World Bank action comes less than a month after President Obama set in motion rules to limit greenhouse gas emissions from existing U.S. power plants and other measures to reduce the United States' contribution to climate change. At the same time, he called for ending U.S. support for overseas coal except in limited circumstances and urged other nations to do likewise.

The administration will have a chance to back up that statement Thursday when the U.S. Export-Import Bank votes on whether to move forward with financing for a 1,200-megawatt coal plant in Vietnam. Export-Import Bank spokesman Phil Cogan said the board has not yet adopted a policy based on Obama's latest announcement, so the vote on the subcritical Thai Binh II plant will be based on the institution's existing carbon policy. That means that based on the plant's expected carbon intensity, the board could decide whether to impose new analyses, call for additional technologies, mandate offsets or dismiss the project altogether.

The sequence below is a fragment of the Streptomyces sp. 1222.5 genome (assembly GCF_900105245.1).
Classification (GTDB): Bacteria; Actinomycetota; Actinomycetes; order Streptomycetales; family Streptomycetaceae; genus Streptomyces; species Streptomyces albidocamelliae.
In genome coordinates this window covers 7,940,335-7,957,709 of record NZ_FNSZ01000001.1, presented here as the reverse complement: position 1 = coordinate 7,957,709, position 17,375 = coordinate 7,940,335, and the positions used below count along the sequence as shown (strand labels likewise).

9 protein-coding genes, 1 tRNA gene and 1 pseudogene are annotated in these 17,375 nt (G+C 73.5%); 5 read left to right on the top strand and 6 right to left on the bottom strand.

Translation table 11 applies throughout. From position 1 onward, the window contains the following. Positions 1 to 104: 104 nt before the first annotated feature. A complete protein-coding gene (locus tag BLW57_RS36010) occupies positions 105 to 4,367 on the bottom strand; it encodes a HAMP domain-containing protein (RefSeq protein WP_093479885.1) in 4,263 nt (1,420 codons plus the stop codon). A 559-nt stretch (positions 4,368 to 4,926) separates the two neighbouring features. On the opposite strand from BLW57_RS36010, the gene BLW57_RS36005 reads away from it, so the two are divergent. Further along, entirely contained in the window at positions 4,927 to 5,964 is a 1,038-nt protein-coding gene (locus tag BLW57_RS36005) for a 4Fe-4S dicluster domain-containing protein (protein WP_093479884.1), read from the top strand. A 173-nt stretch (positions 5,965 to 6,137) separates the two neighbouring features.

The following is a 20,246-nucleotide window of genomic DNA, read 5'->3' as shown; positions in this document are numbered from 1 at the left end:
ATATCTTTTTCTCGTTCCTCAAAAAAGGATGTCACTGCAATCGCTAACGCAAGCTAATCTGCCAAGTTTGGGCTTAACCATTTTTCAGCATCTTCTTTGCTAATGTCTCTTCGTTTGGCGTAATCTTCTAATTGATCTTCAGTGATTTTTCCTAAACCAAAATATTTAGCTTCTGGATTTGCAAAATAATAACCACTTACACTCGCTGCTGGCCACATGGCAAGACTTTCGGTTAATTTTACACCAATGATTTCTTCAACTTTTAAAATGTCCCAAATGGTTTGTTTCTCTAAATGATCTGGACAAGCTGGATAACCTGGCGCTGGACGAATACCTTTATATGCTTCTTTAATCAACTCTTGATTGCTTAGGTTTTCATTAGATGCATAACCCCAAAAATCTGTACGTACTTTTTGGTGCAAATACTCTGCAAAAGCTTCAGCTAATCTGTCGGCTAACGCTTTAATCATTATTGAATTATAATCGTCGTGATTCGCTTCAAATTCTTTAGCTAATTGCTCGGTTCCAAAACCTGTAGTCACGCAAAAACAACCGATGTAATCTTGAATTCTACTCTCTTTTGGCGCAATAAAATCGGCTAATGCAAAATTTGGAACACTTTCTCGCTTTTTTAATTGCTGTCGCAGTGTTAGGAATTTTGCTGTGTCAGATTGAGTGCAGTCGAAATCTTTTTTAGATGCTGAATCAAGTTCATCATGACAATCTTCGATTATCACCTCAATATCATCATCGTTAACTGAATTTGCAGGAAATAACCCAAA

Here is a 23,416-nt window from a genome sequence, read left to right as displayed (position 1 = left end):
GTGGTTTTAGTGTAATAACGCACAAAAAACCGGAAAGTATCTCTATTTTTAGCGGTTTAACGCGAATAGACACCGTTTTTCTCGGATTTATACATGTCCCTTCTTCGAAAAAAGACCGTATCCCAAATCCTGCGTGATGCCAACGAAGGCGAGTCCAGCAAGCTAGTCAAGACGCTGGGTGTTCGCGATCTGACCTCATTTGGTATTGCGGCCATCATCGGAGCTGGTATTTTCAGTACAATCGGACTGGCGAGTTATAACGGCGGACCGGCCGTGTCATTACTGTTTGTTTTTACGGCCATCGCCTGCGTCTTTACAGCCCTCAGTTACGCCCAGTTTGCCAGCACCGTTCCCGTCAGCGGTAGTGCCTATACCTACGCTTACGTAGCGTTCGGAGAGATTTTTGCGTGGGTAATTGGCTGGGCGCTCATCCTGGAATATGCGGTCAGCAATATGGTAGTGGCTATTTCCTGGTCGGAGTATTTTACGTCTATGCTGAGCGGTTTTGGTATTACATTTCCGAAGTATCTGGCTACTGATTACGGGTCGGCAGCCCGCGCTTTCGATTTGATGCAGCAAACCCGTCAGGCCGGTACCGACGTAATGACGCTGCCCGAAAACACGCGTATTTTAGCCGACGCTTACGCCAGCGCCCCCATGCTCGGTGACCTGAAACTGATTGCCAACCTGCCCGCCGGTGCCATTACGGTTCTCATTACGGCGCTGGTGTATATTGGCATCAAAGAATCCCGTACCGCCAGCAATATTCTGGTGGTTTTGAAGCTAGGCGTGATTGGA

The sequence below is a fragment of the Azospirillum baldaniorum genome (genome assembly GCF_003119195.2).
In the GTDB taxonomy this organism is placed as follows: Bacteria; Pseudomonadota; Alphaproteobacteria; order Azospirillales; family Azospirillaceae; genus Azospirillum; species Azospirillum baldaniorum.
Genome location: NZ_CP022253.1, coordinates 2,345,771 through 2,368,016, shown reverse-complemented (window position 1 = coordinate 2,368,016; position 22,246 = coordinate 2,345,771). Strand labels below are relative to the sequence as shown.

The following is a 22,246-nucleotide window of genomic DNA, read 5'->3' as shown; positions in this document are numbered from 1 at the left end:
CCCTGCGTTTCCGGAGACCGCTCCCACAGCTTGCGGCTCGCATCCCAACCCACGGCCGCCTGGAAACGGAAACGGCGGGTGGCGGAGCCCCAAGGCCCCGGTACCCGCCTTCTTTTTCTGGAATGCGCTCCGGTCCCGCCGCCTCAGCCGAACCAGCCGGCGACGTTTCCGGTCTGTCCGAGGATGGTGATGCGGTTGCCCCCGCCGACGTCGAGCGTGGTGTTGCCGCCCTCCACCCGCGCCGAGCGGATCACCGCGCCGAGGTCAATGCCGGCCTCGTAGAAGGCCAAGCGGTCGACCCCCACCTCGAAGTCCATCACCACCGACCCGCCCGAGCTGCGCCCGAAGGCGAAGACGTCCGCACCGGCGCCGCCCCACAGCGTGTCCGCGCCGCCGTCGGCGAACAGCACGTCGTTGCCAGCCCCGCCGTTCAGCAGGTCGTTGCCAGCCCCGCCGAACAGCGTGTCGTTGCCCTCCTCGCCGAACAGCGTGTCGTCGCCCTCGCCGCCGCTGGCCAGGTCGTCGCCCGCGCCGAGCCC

"Each board member acts independently," Cogan said. "There hasn't been a formal change in policy, but what informs their decisions is a matter for each of them."

Skip Stephens, communications director for the mining equipment producer Joy Global Inc., which does business with the Ex-Im Bank, said the potential changes to coal policy would harm companies that provide U.S. jobs. "To the extent that we become less competitive in selling or making machinery, that will necessarily have an adverse impact on our ability to compete," he said.